Effects of Disability Type, Task Complexity, and Biased Statements on Undergraduate Music Majors’ Inclusion Decisions for Performance Ensembles

Charles R. Robinson, Melita J. Belgrave, Daniel J. Keown

Research output: Contribution to journalArticle

Abstract

We examined decisions to include or exclude adolescent students in music performance ensembles as influenced by disability, task complexity, and biased information statements. Undergraduate music majors (N = 104) viewed video recordings presenting varied student profiles that included two disability types, two task complexity levels, and contrasting informational statements. Participants responded to “I would include this student” statements across an agree-disagree continuum using a Continuous Response Digital Interface device, and explained their decision in an exit survey. We found a significant effect for student profile on inclusion decisions, and also confirmed that the biased information statement presented last influenced these decisions, regardless of disability or task complexity. Participants reported that inclusion decisions were based on their perception of the student’s ability, whether the student would experience ensemble success, and on their self-confidence in accommodating the student. Findings provide insight into music majors’ inclusion decision processes and support using simulation procedures in music education college courses.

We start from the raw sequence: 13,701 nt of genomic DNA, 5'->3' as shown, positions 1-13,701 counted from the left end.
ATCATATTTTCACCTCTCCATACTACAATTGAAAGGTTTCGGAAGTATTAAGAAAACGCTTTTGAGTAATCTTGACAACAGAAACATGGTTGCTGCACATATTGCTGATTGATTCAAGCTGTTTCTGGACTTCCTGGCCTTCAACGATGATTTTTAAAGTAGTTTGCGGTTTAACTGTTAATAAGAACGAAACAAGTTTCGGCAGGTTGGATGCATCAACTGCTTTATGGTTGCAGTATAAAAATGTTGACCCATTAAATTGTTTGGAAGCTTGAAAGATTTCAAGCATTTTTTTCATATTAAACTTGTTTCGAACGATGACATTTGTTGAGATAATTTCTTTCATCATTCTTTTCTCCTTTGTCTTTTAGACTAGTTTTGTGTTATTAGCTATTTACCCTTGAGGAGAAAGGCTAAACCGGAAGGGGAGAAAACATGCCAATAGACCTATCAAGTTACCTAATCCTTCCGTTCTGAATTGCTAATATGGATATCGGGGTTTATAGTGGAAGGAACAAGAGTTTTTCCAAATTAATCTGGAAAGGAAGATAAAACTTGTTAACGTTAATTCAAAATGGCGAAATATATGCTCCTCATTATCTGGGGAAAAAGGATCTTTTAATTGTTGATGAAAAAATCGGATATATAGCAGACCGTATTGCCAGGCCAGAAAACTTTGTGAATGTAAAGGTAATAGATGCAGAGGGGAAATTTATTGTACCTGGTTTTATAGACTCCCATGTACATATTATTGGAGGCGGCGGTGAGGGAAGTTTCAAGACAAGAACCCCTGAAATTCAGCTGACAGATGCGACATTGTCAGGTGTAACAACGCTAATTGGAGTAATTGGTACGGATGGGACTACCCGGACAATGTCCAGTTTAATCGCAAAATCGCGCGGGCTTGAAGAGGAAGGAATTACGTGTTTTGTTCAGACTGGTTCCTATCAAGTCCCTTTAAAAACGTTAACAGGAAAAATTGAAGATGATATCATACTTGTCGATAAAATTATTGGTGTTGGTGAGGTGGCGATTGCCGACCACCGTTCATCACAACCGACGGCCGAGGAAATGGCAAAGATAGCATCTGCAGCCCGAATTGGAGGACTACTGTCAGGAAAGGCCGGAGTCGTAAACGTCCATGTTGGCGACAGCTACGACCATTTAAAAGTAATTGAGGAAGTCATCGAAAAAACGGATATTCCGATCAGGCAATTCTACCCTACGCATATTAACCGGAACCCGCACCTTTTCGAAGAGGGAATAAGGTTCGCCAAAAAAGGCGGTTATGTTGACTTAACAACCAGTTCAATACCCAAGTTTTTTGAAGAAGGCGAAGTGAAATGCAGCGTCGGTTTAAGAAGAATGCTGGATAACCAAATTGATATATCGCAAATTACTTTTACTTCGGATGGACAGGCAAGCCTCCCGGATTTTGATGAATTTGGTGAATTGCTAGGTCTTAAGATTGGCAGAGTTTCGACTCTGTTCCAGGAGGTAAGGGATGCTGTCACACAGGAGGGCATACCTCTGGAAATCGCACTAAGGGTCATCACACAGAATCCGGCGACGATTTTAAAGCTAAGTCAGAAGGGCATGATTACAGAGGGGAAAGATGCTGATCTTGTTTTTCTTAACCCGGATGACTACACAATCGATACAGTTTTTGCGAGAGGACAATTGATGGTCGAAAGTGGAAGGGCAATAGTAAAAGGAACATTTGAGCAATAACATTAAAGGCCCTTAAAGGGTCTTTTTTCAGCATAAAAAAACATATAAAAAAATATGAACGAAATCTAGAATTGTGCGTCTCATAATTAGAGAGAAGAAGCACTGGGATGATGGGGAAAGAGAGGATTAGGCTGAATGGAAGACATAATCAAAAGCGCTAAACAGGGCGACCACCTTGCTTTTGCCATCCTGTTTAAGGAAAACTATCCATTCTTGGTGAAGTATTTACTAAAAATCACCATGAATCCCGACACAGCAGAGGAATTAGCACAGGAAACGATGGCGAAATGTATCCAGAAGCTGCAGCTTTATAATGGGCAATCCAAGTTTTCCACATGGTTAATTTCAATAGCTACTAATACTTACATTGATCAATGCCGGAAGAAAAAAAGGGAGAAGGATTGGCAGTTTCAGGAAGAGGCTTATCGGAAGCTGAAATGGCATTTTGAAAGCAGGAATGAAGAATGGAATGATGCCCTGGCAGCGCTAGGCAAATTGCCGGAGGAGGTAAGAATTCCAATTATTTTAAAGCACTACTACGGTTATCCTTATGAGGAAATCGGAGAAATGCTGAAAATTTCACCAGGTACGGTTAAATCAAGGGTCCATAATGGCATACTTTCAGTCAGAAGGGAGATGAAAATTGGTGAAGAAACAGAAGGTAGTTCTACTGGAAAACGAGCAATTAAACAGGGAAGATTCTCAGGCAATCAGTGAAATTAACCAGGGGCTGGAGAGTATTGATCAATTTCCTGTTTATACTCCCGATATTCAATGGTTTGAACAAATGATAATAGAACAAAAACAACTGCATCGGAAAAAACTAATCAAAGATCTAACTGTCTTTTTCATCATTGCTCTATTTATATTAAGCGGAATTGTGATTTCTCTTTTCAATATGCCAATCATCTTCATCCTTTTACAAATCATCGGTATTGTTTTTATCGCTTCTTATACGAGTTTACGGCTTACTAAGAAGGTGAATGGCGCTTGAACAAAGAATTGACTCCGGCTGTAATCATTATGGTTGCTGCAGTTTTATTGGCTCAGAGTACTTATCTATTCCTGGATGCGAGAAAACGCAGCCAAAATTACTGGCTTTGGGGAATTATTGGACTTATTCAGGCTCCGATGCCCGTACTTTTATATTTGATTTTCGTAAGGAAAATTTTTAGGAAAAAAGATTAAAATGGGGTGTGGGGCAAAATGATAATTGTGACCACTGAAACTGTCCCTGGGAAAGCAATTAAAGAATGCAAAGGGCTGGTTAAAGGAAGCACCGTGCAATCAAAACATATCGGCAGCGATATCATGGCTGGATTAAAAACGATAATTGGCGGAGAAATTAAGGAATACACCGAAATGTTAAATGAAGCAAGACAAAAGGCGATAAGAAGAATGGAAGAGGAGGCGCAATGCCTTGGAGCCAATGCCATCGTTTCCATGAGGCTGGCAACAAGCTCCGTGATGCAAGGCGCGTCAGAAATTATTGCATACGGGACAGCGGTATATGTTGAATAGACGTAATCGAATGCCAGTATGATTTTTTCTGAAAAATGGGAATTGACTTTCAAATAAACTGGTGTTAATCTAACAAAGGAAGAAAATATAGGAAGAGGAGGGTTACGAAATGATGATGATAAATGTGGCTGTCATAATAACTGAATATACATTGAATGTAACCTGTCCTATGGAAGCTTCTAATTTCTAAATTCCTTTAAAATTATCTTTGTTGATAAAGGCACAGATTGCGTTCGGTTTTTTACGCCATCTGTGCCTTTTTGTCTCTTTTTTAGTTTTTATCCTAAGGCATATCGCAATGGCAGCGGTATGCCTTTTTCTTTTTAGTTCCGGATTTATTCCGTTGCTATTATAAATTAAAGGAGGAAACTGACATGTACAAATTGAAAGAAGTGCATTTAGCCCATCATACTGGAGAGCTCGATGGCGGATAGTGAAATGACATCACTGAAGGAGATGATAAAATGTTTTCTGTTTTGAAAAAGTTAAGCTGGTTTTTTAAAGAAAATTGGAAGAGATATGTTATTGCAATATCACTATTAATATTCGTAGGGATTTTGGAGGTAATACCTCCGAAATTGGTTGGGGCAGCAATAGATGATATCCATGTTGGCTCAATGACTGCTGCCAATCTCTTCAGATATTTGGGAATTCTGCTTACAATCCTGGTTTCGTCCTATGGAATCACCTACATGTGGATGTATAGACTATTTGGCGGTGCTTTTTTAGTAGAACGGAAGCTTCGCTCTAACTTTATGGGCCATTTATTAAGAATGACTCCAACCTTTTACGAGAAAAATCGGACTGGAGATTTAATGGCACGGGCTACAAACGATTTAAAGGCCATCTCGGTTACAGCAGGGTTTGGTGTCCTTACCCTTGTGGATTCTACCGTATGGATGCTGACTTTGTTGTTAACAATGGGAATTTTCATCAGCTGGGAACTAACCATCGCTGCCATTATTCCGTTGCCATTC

Original languageEnglish (US)
Pages (from-to)70-83
Number of pages14
JournalJournal of Music Teacher Education
Volume28
Issue number2
DOIs
StatePublished - Feb 1 2019

Keywords

  • adolescents
  • decisions
  • disabilities
  • ensembles
  • music education majors
  • music teacher preparation
  • preservice teachers
  • undergraduate

ASJC Scopus subject areas

  • Education
  • Music

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